Wine prices in 2015 for the wine that most of us drink will do what they’ve done the past decade or so, which isn’t much. The exception will be wine that costs $20 or more, where there could be substantial price increases — as much as one-quarter to one-third, according to one distributor.
That’s because producers remain leery of raising prices for wine that costs less than $15, worried that those of whose drink those wines will switch rather than pay more. That’s the consensus from the experts who follow and work in the wine business that I talked to this week.
Hence the producer strategy for wine prices in 2015: Stealth increases — introducing new brands as well as new varietals and blends within existing brands to get us to trade up to a $15 bottle from $10, or to an $18 bottle from $15. In this, the people I talked to used terms like “sneaky” and “surreptitious” to describe the strategy. Not surprisingly, these new brands will have clever names, cute labels, and demographically-inspired marketing. How does “perfect for the woman who enjoys an active, healthy lifestyle but also seeks time to relax and rejuvenate” sound?
One retailer, who works for a 100-plus store chain, said he is already seeing this, particularly from Big Wine. His concern is that this approach could confuse consumers and ultimately backfire, and “prove damaging to the existing brands from whence they spawned.” In addition, despite the industry’s firm belief that consumers trade up, there has never been any evidence that it happens. We may splurge with a more expensive wine, but we tend to buy the same priced wine more often than not.
In this, you can forget all the foolishness over the past several years about grape shortages. The past three California harvests were the three biggest ever; combined with the on-going grape glut in Australia and a bumper New Zealand harvest, that more than makes up for shortages elsewhere. Plus, reduced demand from a poor economy and changing lifestyles means European producers need to keep prices low to compete in the U.S.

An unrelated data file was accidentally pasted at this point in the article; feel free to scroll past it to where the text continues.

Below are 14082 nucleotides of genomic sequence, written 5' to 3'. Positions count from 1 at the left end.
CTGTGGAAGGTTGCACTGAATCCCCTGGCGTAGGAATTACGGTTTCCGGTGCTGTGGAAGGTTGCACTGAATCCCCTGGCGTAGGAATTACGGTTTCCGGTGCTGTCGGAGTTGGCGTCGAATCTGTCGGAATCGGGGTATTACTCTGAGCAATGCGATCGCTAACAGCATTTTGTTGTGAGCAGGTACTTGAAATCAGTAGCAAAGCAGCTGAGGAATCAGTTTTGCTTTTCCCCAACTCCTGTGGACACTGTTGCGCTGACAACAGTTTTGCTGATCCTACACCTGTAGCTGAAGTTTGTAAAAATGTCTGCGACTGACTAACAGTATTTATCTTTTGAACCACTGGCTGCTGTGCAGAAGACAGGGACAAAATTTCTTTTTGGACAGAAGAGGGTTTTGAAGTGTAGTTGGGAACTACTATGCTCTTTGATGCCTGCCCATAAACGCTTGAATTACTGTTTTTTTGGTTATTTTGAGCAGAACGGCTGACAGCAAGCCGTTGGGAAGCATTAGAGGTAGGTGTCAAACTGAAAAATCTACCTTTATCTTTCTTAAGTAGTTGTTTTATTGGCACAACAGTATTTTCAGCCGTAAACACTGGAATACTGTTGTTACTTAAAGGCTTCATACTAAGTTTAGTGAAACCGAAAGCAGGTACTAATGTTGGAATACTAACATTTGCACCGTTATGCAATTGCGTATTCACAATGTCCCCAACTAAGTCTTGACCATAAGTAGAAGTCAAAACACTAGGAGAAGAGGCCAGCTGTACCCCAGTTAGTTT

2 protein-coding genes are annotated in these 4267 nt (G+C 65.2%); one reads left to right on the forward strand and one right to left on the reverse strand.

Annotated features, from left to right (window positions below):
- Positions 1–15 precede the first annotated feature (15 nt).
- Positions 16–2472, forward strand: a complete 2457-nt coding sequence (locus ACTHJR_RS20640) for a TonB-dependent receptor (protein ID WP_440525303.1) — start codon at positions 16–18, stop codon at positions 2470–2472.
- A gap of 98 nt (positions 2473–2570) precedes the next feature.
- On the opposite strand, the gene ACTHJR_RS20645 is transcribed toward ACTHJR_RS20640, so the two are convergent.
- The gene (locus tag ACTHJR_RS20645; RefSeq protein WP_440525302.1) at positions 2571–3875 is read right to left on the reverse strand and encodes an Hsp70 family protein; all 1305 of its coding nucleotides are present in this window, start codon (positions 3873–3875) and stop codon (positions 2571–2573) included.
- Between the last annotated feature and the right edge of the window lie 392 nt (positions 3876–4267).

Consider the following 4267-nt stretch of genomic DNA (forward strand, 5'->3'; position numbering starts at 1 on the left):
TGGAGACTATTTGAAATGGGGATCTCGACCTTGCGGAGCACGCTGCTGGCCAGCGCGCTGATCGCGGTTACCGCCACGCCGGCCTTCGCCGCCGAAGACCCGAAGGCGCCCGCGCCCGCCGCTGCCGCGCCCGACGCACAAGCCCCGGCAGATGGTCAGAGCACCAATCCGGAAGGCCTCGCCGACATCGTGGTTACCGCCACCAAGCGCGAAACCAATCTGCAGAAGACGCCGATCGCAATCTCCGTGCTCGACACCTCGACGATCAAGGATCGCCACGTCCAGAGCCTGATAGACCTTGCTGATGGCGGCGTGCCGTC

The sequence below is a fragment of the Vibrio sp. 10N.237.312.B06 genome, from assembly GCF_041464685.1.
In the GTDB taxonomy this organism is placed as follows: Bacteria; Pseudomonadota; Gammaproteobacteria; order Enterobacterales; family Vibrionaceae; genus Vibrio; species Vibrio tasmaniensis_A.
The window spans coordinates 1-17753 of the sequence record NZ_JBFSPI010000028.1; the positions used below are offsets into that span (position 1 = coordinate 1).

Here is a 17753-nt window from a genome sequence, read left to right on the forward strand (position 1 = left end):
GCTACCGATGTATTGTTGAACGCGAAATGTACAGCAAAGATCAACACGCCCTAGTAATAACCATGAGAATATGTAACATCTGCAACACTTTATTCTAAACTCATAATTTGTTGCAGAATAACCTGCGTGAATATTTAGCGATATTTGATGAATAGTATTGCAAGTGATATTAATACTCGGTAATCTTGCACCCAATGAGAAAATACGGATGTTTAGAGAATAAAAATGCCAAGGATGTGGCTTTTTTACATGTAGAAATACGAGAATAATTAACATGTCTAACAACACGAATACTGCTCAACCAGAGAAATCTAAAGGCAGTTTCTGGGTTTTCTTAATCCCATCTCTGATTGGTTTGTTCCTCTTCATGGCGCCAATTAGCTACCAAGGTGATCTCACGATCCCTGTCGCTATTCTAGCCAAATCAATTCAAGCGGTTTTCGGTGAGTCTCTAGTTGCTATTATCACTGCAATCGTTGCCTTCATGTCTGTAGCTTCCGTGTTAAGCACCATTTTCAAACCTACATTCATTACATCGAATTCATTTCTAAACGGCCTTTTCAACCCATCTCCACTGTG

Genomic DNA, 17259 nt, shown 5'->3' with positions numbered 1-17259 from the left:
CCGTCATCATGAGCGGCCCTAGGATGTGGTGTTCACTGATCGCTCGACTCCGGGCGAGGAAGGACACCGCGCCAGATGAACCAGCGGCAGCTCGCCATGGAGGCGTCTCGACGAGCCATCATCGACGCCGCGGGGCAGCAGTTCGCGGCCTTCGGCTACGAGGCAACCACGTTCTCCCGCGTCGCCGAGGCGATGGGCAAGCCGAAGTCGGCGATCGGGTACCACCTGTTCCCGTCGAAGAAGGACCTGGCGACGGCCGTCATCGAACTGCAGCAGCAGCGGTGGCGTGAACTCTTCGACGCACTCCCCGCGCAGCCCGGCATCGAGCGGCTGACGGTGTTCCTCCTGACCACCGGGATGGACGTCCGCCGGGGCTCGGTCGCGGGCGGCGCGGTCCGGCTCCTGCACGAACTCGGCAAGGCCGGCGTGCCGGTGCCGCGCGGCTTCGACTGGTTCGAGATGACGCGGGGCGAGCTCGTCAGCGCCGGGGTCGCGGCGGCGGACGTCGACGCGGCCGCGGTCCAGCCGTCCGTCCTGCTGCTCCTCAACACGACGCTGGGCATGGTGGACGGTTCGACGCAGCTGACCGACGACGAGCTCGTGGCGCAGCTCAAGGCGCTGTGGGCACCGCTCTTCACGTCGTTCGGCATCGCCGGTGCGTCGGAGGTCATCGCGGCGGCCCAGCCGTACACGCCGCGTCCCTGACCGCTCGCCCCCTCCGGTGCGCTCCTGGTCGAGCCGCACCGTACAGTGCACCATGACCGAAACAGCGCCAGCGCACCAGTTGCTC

So there are lots of grapes available to do new labels. Said one consultant: “The number of ‘instant successes’ from new brands, concepts, regions. or varieties should make retailers and wholesalers more open to new and unusual wines. It might be easier to introduce a new wine at $10-15 with a good story than to raise an established brand’s price from $10 to $12 these days.”
The one exception for wine prices in 2015 is for wine that costs $20 and more, which is still struggling to regain pre-recession prices and market share.
“The perception is that the economy is doing well, gas prices are down, and there is more disposable income in folk’s pockets,” said the distributor. “The suppliers want to reach into that pocket and get some while the time is ripe. I think there are going to be more price increases than I would have originally thought.”
In all, good news, and it’s remarkable how wine prices are still about where they were a decade — or even two decades — ago. There’s just one caveat: I’m not the only one who has a sneaking suspicion that quality will suffer as producers keep the line on prices, letting their $10 wines suffer in favor of the new brands and new labels. But I’ll be around to call them on that next year.